News / USA

Black, Foamy Water Worries Fracking Neighbors

Pennsylvania residents blame illness on natural gas extraction

Land being excavated to hold waste water from a fracturing operation in Pennsylvania.
Land being excavated to hold waste water from a fracturing operation in Pennsylvania.

Multimedia

Audio
Rosanne Skirble

There is a lot of construction near Janet McIntyre's home in southwestern Pennsylvania. It's not new houses, but new industry: 10 gas wells, a compressor station and multiple drilling-waste ponds.

The state sits atop the nation’s largest deposit of natural gas known as the Marcellus Shale. What concerns McIntyre and her neighbors is an extraction process called hydraulic fracturing or "fracking." It combines deep horizontal and vertical drilling with enormous amounts of water, chemicals and sand.

Water troubles

McIntyre never worried about her water before. When she looks out on the wooded rural landscape from her front porch she talks about her well water liked a cherished lost friend.  “We never ran out of water. We never had a problem with our water. It was cold coming out of the spigot just as if you went to a regular spring and got it. It was gorgeous water.”

Then one night McIntyre got sick. She had a bad headache and vomited. When her husband Fred went for a glass of water and turned on the spigot, it spewed out smelly foam.

“He hollers back, I think I know why we’re sick," she remembers. "There’s something wrong with our water.”

The McIntyres stopped drinking the well water.

Neighbor Kim McEvoy says her water turned black and she got sick too. “My fingernails were growing downward. My hair was falling out. I’d get dizzy.”

Kim McEvoy and Janet McIntyre, who feel their drinking water has been contaminated by nearby natural gas extraction, do some grassroots organizing around the kitchen table.
Kim McEvoy and Janet McIntyre, who feel their drinking water has been contaminated by nearby natural gas extraction, do some grassroots organizing around the kitchen table.

McEvoy and McIntyre complained to the gas company and the Pennsylvania Department of Environmental Protection.

The gas company gave them bottled water.

'Unsafe levels'

Initial tests of McIntyre's well water showed unsafe levels of toluene, a volatile and toxic petrochemical that causes nausea and headaches. McEvoy's well water had arsenic. Now, months later, new company tests say the water is safe to drink, although trace chemicals are still present.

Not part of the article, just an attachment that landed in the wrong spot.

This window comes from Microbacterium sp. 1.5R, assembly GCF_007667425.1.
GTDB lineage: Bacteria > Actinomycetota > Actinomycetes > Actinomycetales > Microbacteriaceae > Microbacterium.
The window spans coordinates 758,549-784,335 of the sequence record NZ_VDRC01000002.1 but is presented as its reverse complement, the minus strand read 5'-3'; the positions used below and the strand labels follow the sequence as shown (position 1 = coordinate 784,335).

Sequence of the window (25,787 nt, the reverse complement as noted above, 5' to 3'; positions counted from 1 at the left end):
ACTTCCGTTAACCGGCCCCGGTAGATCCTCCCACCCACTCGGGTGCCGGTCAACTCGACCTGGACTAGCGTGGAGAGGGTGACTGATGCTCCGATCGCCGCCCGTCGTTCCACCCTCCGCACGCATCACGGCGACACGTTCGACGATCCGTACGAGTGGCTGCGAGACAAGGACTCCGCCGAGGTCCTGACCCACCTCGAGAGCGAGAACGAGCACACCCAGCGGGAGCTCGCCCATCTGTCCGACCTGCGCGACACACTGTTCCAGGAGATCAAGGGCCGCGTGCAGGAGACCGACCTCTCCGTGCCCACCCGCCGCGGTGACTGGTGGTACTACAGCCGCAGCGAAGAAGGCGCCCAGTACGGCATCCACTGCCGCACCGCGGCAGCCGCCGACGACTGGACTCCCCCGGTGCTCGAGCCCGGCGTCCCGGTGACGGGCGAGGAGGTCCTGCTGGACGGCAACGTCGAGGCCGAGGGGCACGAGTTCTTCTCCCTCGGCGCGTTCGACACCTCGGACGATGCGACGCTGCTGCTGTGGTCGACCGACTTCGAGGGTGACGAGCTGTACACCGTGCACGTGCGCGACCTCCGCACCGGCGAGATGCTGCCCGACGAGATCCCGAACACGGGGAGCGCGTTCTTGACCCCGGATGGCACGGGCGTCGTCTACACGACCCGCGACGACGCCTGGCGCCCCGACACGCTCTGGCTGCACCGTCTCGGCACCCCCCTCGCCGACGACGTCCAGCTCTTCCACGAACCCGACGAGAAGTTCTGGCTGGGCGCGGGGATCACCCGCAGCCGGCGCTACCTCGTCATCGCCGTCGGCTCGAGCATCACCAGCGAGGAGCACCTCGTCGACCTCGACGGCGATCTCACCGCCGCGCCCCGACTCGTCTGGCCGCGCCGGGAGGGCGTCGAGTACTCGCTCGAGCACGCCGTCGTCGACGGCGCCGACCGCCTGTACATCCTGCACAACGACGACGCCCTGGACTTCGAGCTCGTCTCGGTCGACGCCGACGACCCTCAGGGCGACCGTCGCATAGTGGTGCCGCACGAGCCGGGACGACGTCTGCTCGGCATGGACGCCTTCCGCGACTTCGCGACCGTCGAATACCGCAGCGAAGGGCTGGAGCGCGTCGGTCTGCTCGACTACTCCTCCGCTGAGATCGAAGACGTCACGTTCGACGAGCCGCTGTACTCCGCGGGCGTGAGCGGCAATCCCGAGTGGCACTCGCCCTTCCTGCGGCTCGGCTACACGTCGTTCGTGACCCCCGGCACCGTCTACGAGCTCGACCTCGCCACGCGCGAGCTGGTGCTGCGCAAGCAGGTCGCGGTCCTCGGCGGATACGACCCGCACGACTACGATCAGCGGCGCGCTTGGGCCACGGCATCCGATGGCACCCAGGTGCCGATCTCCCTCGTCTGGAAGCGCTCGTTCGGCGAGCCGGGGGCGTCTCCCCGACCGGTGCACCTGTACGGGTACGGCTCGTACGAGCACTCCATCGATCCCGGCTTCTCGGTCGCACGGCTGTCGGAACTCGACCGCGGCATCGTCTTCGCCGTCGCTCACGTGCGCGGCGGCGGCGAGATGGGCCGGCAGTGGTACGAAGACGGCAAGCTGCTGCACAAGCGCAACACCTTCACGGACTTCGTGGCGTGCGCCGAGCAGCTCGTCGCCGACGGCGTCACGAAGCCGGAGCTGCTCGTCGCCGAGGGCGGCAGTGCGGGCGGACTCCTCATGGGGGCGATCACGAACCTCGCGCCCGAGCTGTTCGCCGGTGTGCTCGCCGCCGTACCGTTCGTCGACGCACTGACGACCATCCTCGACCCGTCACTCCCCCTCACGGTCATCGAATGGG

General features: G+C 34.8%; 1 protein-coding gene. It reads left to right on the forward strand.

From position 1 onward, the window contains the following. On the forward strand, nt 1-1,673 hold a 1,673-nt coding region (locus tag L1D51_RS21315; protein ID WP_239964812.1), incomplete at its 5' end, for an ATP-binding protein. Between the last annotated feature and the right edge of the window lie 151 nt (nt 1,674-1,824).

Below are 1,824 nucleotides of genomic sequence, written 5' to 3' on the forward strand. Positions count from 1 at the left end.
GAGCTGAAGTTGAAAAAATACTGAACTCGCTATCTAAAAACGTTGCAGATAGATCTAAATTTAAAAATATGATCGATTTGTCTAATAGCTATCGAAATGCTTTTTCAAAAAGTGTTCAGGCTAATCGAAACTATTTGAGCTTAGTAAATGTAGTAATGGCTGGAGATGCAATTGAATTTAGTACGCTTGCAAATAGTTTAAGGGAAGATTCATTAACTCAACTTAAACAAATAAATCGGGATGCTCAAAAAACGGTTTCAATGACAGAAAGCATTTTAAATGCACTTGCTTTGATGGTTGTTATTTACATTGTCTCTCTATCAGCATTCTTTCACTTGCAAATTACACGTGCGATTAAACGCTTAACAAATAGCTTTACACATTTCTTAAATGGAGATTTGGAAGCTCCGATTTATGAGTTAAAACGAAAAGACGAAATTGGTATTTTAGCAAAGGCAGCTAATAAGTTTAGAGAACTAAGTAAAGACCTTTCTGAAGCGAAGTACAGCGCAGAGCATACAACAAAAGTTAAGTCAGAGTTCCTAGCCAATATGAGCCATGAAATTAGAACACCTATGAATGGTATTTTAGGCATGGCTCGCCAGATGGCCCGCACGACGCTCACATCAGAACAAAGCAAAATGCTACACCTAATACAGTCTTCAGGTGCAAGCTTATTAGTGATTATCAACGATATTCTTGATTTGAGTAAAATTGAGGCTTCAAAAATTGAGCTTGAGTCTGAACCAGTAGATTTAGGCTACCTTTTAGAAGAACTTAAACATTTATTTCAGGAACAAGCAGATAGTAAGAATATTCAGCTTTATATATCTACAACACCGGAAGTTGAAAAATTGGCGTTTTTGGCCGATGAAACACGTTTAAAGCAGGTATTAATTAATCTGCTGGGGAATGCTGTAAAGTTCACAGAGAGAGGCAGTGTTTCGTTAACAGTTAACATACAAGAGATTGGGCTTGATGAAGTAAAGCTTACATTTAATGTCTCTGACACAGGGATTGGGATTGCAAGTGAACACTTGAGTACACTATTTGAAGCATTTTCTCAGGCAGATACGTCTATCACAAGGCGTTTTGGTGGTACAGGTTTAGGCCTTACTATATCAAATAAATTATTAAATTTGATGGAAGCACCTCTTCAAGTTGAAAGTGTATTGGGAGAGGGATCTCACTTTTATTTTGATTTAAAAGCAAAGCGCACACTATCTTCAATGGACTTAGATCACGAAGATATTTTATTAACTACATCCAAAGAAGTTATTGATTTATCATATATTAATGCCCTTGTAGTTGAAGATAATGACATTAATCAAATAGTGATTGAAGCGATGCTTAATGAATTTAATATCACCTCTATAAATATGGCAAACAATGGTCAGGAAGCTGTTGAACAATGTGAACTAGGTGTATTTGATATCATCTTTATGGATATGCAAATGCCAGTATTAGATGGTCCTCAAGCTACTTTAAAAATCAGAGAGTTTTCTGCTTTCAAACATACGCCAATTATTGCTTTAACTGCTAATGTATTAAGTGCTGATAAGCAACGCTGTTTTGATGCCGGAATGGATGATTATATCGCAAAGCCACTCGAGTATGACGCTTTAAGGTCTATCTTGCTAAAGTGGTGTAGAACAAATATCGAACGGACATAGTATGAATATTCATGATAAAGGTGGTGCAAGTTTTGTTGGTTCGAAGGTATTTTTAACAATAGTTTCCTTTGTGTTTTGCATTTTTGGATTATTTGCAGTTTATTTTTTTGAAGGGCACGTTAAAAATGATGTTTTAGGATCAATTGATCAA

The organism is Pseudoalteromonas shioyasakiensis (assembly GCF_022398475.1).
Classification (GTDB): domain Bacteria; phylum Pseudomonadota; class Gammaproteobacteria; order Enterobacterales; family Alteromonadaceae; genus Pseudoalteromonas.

Bottled water deliveries end next month.

The two households get their water from private wells, like three million others who live in rural Pennsylvania. The state has no rules on the location, design, testing or treatment of private drinking-water wells. That means contamination could come from other sources like poor well construction or failing septic systems, or gas migrating naturally from adjacent rock or leaking from abandoned mines.

But McEvoy thinks the gas companies are responsible too.

Over the past year she and McIntyre have called on township officials, testified at local hearings, and joined in protests. They want the drilling stopped.

Fracking chemicals in water

Fracking is banned in and around the city of Pittsburgh, and it’s under a moratorium in the nearby states of New York and Maryland until health and environmental risks are assessed.

The battle continues on Capitol Hill. Ohio lawmaker Bob Gibbs, whose state stands to gain jobs and revenue from gas development, backs the industry. In a recent house hearing, Gibbs asked Pennsylvania’s Department of Environmental Protection director Michael Krancer about the state’s safety record.

Local Evans City, Pennsylvania residents picket a local dairy that signed a lease with a gas company to fracture a well on its pastures.
Local Evans City, Pennsylvania residents picket a local dairy that signed a lease with a gas company to fracture a well on its pastures.

Krancer testified that fracking has never caused a groundwater contamination problem. “Fracking simply doesn’t do that. And there’s still not a documented case,” he said.

Gibbs got the same reply from experts in Ohio and Oklahoma.

But a new draft report released by the U.S. Environmental Protection Agency disputes those claims. Preliminary results of the three-year federal study in Pavillion, Wyoming, show chemicals associated with hydraulic fracturing gas wells in the area are turning up in the ground water.